I was disappointed that he didn’t finish out his contract with Garmin and to me, it was a loyalty thing. However, loyalty can come at the expense of personal goals and though it may be a bit selfish it is also a way to better personal growth. I think that it is entirely possible that his current ability would be one year delayed had he stayed with Garmin, what with his desire to lead a team uncontestedly, work with his former mentor and, let’s face it, go for the money.

    I do enjoy watching him and believed he was going to be pretty good years ago. I was quite surprised that Garmin got him in the first place and that Cofidis didn’t stand on their heads to keep him (with one year at the very good but doomed High Road). I figured they’d turn him around but maybe not be able to keep him or get him to the top step. And maybe he figured that last too.

    In any case, he looks like someone who will not necessarily win a mountain top finish but will do his best to TT his way to the top in a respectable time and then blast others in the regular time trials. Does that sound a bit like an Indurain? What wasn’t figured for most GT contenders in recent years is his ability to really sprint faster than any GT guy when absolutely needed. Not many have had that ability and it’s a delight to see it done as it’s usually considered a waste of energy in a GT. Bar unforeseen injury or accident, which he has a good chance of avoiding this year with a more concentrated SKY, he will be on the podium and with such a large number of time trials in this years TdF, he has the best opportunity he’s likely to see until he retires.

  5. marvo larvo

    only downside those eurosport announcers have such a man crush on wiggins, even when he’s 20 spots back on a climb “i’m british too, go wiggo!!!!” (say this as you pretend to bite your fingernails in suspense)

  6. jaas

    they better not use up any riders towing cavendish up the hills. He can hang on to the back of the car like last year

  7. randomactsofcycling

    There are a lot of parallels here with one Cadel Evans. The ‘off road’ development and success, the switch to the road and the limited team support and the wretched luck.
    I wonder if he isn’t going to lose too much time on the climbs to actually take the top step of the podium.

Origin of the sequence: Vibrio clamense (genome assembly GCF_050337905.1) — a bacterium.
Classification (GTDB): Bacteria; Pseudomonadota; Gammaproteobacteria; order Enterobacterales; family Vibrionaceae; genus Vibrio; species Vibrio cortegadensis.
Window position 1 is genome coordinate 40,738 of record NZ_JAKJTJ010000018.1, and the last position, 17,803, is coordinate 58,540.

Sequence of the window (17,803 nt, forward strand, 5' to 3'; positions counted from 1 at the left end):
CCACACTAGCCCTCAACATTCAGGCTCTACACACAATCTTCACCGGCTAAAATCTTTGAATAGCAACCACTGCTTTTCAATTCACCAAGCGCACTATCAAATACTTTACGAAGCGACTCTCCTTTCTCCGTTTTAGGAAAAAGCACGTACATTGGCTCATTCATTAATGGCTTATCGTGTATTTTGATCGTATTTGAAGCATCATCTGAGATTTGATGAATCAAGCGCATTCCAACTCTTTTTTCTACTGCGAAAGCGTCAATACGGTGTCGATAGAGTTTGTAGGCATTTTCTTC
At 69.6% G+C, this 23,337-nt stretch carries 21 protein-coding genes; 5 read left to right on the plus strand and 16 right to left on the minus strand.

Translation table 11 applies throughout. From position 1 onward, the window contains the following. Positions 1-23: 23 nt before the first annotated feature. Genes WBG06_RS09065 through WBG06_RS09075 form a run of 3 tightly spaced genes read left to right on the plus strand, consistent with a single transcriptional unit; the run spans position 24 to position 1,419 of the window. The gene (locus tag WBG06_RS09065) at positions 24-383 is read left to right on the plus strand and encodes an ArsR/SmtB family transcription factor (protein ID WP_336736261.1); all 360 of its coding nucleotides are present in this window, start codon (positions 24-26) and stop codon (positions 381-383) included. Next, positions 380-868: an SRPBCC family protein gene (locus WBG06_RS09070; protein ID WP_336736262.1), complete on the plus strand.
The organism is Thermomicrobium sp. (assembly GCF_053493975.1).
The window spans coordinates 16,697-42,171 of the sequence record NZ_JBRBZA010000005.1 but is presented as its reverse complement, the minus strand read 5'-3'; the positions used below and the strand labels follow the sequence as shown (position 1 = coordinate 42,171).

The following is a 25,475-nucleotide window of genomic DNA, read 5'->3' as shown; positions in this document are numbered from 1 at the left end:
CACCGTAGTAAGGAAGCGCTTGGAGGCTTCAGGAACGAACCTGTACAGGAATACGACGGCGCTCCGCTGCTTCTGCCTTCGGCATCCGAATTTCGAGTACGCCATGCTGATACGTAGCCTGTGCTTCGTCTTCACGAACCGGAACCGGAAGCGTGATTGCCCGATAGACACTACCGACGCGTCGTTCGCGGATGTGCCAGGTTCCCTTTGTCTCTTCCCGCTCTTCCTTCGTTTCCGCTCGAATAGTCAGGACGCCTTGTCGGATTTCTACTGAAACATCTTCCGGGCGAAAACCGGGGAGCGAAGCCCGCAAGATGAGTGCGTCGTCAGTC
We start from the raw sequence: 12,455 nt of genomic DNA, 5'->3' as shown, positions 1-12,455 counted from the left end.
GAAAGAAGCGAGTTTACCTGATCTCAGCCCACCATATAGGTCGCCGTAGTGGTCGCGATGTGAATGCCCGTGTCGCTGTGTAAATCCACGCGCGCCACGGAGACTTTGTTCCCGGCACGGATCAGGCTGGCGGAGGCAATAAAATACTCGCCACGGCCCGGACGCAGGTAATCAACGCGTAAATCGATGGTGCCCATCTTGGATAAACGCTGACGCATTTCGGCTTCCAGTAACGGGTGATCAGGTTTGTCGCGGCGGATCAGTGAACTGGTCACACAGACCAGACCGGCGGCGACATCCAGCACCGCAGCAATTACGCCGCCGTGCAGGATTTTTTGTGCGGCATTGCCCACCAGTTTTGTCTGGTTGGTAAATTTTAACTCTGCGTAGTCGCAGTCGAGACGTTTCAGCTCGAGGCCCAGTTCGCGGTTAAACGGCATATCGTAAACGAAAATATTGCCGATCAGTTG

I think this year is going to host a heck of a Tour.

  8. Cat4Fodder

    One thing that I just find odd about Wiggo (and again – I am not refuting his talent), but his physical features seem at odds with an elite athlete. Look at photos of him, and he just seems…well…his body proportions just seem a bit out of sorts…I know…unfair.

    But every photo I see of him (such as the one above) makes him look like a flat chested middle-aged woman.

  9. gmknobl

    Give him a break Cat-Fodder. He’s British! (Okay, call off the dogs. It’s a joke, fer Chris’sake. At least I didn’t say something about his teeth.)

    In all seriousness, he doesn’t exude muscularity but I don’t either and chest muscles don’t make the road rider. If you take a look at his legs you’ll understand his power. I’d bet the rest of him is muscular enough and likely down to well-nigh unhealthy levels of low body fat.

    Personally, the just-next-door-guy type of appearance and attitude is part of his charm. He really seems like someone you’d go have a beer with at the neighborhood bar, unlike some in flash beer commercials. Hmmm… I bet there’s an ad guy out there somewhere itching to make use of that.

  10. Cat4Fodder

    Look – I agree entirely that pro-road guys typically do not have the build of Andre Greipel. However – perhaps due to his aggressive weight loss, but he looks to have female hips.

  11. NickV

    Wsquared; I know what you mean about the ‘luck’ of the Tour, but if our Cuddles could finally receieve some good fortune, get through 21 days unscathed and take the first Yellow back down under, then I think Wiggo can too.
    It’ll most likely be those two fighting it out this year and I wonder if Wiggo has the grit and graft to better Evans.

    armybikerider; Don’t worry about the hair, he always rocks the Mod styles during the early season, but cuts it short for business time – the TdF.

  12. Big Mikey

    Wiggo ain’t gonna do it, folks. He’s a podium chance, for sure, but he won’t be able to keep it together for three weeks, not when everybody is watching him.

    Every year, the media paints pictures of guys who are destined win the TdF (see VandeVelde, Hesjedal, Valverde, Michael Rogers, the list goes on and on), and they don’t. This is another one of those.

    That said, that’s why they race the race.

  13. GZA

    I think its disrespectful to speak about athletes body shapes.

    And what exactly has Tilford got to share? Sounds like cowardice to me